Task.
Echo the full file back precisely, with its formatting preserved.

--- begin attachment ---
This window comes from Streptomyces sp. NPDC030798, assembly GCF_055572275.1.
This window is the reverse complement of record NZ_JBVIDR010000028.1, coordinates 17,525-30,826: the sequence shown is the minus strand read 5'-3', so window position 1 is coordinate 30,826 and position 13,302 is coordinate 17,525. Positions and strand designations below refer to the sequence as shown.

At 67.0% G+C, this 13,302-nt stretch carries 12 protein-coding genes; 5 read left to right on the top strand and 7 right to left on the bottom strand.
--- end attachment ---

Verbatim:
This window comes from Streptomyces sp. NPDC030798, assembly GCF_055572275.1.
This window is the reverse complement of record NZ_JBVIDR010000028.1, coordinates 17,525-30,826: the sequence shown is the minus strand read 5'-3', so window position 1 is coordinate 30,826 and position 13,302 is coordinate 17,525. Positions and strand designations below refer to the sequence as shown.

At 67.0% G+C, this 13,302-nt stretch carries 12 protein-coding genes; 5 read left to right on the top strand and 7 right to left on the bottom strand.